It's that time of the year again in France: on the 2nd of February, French people celebrate "la Chandeleur". Time to make some (delicious) crêpes! But where does the Chandeleur come from? Most importantly, how to make good crêpes?
What is "la Chandeleur" (Candlemas)?
Now attached to the catholic religion, it is believed that the Chandeleur used to be a pagan celebration. It marked the beginning of the end of winter and celebrated the fertility of the earth. We can find many different stories as to how the candles became a symbol of the Chandeleur. Some say that during the Roman times, it was a celebration of the god named Pan where the poeple wandered around the city waving torches, others say that candles had to be lit up at midnight as a symbol of purification...
In the 5th century, the Pope Gelasius 1 claimed that celebration and made it mark the 40th day since Jesus' birth and his introduction to the temple. As a result, candlelit processions appear and the people were asked to bring lit candles to the churches.
Ok, great, but what about the crêpes ?
Just like the origins of the Chandeleur, the meaning of the "crêpes" got several theories. In the pagan times, crêpes would symbolise the sun, hence winter coming to an end. Under the Pope Gelasius I, "galettes" (kind of savoury crêpes) were given to pilgrims arriving in Rome for the celebration. Finally, another theory states that this time of the year marked the end of winter harvest, and excess of flour would be used to make crêpes, symbol of a fruitful harvest.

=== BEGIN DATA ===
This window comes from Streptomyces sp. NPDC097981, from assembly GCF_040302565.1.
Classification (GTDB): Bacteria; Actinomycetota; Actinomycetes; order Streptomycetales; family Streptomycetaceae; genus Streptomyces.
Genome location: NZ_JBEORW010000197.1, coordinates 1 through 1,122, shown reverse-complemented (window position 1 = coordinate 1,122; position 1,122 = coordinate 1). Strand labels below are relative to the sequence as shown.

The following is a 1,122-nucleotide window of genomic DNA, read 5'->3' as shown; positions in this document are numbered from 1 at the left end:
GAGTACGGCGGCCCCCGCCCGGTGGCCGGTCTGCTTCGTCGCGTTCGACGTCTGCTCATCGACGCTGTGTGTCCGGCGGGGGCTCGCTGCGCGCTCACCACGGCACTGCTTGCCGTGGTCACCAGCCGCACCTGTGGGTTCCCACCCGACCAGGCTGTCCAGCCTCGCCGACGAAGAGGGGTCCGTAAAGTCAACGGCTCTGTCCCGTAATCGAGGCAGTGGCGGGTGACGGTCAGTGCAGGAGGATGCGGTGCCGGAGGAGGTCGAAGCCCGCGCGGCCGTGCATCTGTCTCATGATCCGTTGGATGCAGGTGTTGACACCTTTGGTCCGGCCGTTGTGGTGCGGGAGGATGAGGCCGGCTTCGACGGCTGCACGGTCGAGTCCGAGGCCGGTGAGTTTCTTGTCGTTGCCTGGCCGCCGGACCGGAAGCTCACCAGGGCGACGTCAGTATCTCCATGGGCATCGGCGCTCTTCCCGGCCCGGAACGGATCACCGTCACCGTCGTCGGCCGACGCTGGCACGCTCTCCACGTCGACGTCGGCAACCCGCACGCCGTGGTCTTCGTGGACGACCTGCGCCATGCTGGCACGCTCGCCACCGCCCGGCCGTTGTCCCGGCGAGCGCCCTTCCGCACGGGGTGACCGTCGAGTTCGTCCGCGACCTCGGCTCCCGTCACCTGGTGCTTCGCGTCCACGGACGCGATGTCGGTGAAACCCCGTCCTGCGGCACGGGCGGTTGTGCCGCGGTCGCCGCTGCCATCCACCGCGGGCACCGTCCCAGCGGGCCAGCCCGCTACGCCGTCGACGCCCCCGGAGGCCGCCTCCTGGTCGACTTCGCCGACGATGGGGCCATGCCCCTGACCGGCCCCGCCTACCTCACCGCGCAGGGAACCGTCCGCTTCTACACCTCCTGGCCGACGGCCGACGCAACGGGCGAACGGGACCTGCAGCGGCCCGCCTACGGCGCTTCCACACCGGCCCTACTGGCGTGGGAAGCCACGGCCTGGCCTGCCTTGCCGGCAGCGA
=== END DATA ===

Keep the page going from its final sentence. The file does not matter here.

How to make good crêpes ?
Aaaah you greedy sweet tooth! This post wouldn't be complete without a recipe. Here we go, here is an example of a recipe found in my mother's personal cookbook (shhhh):
- 250g flour
- 3 eggs
- 2 tsp baking powder
- 1/2 tsp vanilla extract
- 2 cups milk
- 2 tbsp oil (neutral)
- and the secret ingredient: a ladle of dark rhum
1. In a bowl, mix the milk, the vanilla and the eggs together
2. In bigger bowl, mix the flour and the baking powder
3. Add the liquid mixture (milk, vanilla, eggs) bits by bits to the flour
4. Between each bit, mix gently to create a homogeneous dough
5. Once you added all the liquid, add the oil and the rhum then stir again
6. Let it rest a few hours, then flip them all on the pan!
This is one recipe among others. Some people add butter instead of oil, others add a bit of beer for a lighter dough, others also add orange blossom extract instead of vanilla. It's really up to you and your preferences!
Bon Appétit !